Another year, another installment of the FIFA franchise. Fortunately, unlike other yearly releases, every year EA Canada seems to find a way to make each game better than the last. FIFA 14 is no exception. Most (99% would not be an off estimate) of the legacy issues are taken care of, and the issues that are evident, I’ve only noticed them once or twice in my hours of playing. Haters of sports games will be quick to object and cut in with their complaints of “FIFA 14? Oh you mean Roster Update 14?” Enough about the game has been changed to where its easily tangible to even the most thick-headed gamer.
The first thing you notice about FIFA 14 is the streamlined control scheme. Previous iterations had complicated, multi-step inputs, all while holding down the left trigger/L2, that you had to do to make the players pull off tricks like their real-world counterparts. This year, most of the moves have been placed on the right stick, with intuitive movements leading to ankle shattering spins, fakes, and bridges. To help you master all the new movements, FIFA 14 brings back the immensely helpful practice mini-games during load screens. Not only is this an ingenious way to keep players from looking at loading screens, but it also has a ranking system built-in so you might even find yourself restarting the mini-game and ignoring the little “Press Start to Begin Game” prompt, just to get those last 100 points to rank up from silver to gold.
FIFA 14‘s presentation, as always, is somehow cleaner and shinier than last year’s version. It uses the distinctive tiles look that EA Sports has come to adopt as their default style. Somehow this flowed a lot better than it did in Madden 25 which already was a huge improvement over previous years’ releases. While some things were still hidden under a page or two of menu screens, most selections had a shortcut on the main page to save gamers some time.
An area where I spent a lot of time was in the Manager Mode. While the main goal is to play through a season and win all different cups and championships inherent in European soccer, (what’s wrong with one league and one playoff bracket and one championship???) I had most of my fun doing all the front office general manager stuff. Figuring out which positions you’re stacked at and which players you can sell for cash or loan out for experience is fascinating. I played as FC Bayern and since our gameplan centered around a lot of midfielders and only one striker, I sold our star striker and spent that money to buy a better goalie and a couple of great prospects that I loaned out to lower league clubs so they could work on their game before joining the team at the start of the next season.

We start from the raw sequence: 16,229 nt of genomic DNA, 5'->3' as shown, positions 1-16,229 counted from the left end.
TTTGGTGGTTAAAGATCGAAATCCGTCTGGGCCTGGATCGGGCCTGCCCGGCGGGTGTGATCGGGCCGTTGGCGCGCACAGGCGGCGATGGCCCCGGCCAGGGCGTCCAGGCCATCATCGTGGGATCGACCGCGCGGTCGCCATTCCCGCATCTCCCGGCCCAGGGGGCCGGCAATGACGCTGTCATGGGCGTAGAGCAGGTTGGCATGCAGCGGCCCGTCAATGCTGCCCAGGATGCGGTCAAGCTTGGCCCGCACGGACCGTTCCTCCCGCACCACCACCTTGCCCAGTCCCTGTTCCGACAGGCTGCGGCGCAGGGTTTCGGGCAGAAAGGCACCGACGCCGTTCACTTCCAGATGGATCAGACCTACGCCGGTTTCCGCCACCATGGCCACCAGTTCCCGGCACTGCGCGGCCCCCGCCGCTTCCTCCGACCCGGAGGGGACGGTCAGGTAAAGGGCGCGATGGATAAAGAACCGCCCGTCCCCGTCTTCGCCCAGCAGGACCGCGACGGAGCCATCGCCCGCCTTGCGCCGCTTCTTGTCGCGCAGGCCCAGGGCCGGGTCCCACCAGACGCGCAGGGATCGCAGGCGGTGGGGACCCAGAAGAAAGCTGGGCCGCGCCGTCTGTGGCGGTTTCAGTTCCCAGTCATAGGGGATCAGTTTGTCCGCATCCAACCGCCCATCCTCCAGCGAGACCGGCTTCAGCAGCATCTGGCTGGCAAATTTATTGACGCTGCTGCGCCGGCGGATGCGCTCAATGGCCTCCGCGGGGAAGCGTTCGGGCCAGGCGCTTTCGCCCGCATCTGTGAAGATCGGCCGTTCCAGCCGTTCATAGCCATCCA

Setting up scouting networks, negotiating deals with clubs then the players you’re targeting, even last minute wheeling and dealing before the transfer window closes gives you a great feel for the life of a club manager. Do you start the same eleven for an extended amount of time to get their form up higher or do you constantly rotate players in and out of your lineup to make sure no one falls out of form down the stretch? The news tab lets you know what experts around the league and even the world think of your moves. I was blasted in the press for bring Theirry Henry out of American exile for $1.5 million, then was immediately lauded as a genius when he scored 6 goals in 5 matches.
As great as EA Canada are at getting rid of bugs and features that don’t work, some slip through the cracks. The psychics engine is cleaned up to the point where you don’t see any of the ragdoll flops during gameplay that plagued the game a few years back, but I noticed it a few times during celebratory cutscenes after scoring a goal. Play in the box has gotten more grounded with players feeling much more solid than they have in the past, but this is negated by defenders not running to close gaps between them, which leaves you wide open for a shot on goal. Lob shots and passes have an insane amount of accuracy whereas in real life they are harder to predict and control. I went an entire match just chipping the ball over the goalie’s head and he never once learned from my tactic and stayed back to defend to goal instead of charging at me.
To be honest, all these negatives are minor and only really serve to take you out of the immersion that the rest of the game offers. Another year, another FIFA game. Like the phenomenal and dependable Argentinian star, Lionel Messi, who graces the cover for the 2nd year in a row, FIFA 14 is the best in the world.
[+Streamlined control scheme makes ball control a breeze] [+Immersive Manager mode] [+Practice mini-games that are almost as fun as full matches] [+Headers and play in the box in general feel more solid and grounded] [-Wonky ragdoll collisions still show up from time to time] [-I can't set up a scouting network in Africa? Wtf?]